The Secret Protocol for When the Queen Dies

The Secret Protocol for When the Queen Dies

Queen Elizabeth II is the head of state for not just the United Kingdom but also the Commonwealth realms, which are a collection of members of the Commonwealth of Nations that range from Australia and Canada to Jamaica and Papua New Guinea. As a result, her passing would have huge consequences throughout much of the world, so much so that it should come as no surprise to learn that extensive preparations have been made for when that unfortunate day comes.

For starters, the news of the Queen’s death will be communicated to high-level officials in the British government through the use of a secret phrase, which is believed to be “London Bridge is falling down.” The Queen’s private secretary will be responsible for passing the information onto the Prime Minister of the United Kingdom, who will instruct the Foreign Office to inform the other countries in the Commonwealth of Nations.

Meanwhile, the media will be informed as well so that they can switch over to a more appropriate setting before making the announcement. For example, radio stations will switch over to somber-sounding music, while the BBC will see its presenter switch over to a black tie. Once the announcement has been made, people can expect the media to start showing content related to the Queen while maintaining a somber attitude as would be appropriate for the occasion. It is well-known that the media has made significant preparations, with examples ranging from pre-made content and pre-arranged commentators to having conducted outright drills for what to do when the time comes.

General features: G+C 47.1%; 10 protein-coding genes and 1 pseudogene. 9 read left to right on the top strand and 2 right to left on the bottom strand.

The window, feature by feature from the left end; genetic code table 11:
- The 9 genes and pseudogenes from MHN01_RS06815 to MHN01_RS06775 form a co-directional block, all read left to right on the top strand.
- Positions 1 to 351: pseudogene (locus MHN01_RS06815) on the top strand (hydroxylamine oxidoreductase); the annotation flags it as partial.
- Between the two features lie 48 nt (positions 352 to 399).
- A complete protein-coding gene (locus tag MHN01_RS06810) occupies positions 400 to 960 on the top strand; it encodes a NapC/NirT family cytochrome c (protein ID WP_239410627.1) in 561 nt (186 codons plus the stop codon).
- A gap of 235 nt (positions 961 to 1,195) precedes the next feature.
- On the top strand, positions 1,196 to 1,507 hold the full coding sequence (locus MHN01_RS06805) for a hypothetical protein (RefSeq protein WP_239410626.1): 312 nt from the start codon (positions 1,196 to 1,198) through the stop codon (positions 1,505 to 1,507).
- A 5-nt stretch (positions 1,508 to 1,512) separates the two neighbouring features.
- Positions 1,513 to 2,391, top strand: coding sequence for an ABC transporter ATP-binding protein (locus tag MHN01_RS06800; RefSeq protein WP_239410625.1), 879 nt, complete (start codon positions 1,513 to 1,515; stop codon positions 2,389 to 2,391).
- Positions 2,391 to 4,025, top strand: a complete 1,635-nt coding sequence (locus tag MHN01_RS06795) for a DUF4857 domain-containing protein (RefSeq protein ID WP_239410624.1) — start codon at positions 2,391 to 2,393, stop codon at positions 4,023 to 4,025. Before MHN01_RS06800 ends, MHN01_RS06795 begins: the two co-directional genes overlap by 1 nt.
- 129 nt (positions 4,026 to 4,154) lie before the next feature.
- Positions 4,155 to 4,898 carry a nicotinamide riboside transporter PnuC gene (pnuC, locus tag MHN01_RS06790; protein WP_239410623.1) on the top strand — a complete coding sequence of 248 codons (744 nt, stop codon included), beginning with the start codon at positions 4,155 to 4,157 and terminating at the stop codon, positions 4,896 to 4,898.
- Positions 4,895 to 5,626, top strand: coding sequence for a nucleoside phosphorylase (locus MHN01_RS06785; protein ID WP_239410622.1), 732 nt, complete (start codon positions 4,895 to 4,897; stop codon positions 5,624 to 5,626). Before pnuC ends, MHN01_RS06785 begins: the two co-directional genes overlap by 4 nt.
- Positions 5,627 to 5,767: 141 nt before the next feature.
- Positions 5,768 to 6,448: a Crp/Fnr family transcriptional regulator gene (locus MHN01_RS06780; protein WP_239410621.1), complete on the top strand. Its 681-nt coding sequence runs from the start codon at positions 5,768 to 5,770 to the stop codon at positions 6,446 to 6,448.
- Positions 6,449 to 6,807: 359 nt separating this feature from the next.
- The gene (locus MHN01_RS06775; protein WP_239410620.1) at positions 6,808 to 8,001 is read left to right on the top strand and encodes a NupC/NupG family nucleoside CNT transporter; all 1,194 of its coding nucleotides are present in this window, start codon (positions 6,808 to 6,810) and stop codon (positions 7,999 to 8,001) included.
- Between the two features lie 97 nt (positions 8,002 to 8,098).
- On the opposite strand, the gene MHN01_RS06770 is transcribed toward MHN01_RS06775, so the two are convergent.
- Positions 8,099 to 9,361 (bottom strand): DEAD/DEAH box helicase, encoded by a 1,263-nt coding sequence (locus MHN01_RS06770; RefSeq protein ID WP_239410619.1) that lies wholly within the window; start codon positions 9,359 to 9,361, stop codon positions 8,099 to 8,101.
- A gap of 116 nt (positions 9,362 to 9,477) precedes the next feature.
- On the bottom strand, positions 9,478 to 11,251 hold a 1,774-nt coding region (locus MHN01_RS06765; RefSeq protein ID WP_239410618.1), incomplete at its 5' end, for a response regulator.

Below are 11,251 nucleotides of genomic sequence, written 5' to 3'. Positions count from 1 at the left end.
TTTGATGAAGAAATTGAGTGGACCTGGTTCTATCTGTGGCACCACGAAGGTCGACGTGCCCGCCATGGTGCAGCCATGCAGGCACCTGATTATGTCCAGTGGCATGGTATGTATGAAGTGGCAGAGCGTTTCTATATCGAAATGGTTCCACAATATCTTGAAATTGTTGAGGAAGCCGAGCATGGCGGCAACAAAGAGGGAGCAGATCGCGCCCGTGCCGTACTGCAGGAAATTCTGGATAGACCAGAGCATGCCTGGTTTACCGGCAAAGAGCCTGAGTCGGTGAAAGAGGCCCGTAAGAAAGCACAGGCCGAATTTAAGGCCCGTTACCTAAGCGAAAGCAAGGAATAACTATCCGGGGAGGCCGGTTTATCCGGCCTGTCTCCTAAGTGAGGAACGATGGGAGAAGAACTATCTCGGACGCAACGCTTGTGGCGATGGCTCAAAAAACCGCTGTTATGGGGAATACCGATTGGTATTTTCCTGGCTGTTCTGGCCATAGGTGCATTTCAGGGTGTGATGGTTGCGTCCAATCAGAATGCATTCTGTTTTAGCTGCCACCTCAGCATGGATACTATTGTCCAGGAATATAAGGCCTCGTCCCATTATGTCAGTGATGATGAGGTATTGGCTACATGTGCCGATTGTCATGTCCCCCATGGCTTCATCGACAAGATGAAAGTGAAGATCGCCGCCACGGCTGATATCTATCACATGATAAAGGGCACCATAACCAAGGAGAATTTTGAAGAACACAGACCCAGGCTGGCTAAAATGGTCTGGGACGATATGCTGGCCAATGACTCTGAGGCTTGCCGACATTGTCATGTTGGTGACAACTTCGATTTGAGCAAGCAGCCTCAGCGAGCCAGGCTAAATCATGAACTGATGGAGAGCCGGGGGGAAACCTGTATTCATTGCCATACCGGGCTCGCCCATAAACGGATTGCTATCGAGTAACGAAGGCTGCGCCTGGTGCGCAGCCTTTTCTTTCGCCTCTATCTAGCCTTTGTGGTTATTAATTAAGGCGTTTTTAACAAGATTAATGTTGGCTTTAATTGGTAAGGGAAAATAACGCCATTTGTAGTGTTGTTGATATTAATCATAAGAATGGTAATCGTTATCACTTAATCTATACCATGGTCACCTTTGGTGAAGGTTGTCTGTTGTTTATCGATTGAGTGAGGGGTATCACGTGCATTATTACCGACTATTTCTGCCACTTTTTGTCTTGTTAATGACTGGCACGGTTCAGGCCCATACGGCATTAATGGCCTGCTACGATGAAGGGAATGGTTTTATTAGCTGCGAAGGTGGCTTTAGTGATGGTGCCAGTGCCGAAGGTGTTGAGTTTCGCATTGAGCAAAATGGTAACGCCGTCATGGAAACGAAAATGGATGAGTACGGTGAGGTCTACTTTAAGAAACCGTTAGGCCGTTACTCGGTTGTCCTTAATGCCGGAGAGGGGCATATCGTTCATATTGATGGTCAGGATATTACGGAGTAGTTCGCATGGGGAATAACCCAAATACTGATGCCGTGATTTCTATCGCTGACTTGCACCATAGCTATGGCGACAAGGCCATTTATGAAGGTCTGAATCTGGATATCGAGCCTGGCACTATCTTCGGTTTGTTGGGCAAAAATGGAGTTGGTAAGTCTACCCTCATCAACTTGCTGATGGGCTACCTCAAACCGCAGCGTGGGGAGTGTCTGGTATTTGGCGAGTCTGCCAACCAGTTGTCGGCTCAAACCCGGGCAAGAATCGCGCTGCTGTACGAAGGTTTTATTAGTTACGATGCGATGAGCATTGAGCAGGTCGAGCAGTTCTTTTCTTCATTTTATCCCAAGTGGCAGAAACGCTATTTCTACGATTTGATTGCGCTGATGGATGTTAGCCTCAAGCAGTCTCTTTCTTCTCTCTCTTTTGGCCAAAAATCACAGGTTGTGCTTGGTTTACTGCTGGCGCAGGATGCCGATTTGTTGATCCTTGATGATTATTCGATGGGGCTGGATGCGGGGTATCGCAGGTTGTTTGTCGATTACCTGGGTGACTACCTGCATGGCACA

Of course, there will be a number of other procedures carried out to pay proper respect to the Queen. For example, the Union Jack will be flown at half-mast as a gesture of respect as well as a gesture of mourning. However, it is interesting to note that the Royal Standard of the United Kingdom will remain at full. For those who are curious, this is connected to the famous phrase “The king is dead, long live the king,” which reflects the position that the new monarch becomes so upon the passing of their predecessor. Regardless, other procedures will be carried out as well, with an excellent example being how comedic content won’t be shown for some time on BBC as a sign of mourning.

On a final note, the state is responsible for paying for the funeral of a reigning monarch. It is challenging to predict what such an event would cost, but it is useful to point out that the funeral for Princess Diana cost $10 million, meaning that it is reasonable to assume that such an event would cost more than that sum. Combined with both the day of the funeral and the day of the coronation being public holidays, the eventual replacement of existing coins and bills bearing the Queen’s image not just in the United Kingdom but also in other Commonwealth countries that use it, and the other factors, it is no wonder that the Queen’s death is expected to come with a cost of $8 billion in total, which is a number that speaks volumes about her influence in the world.

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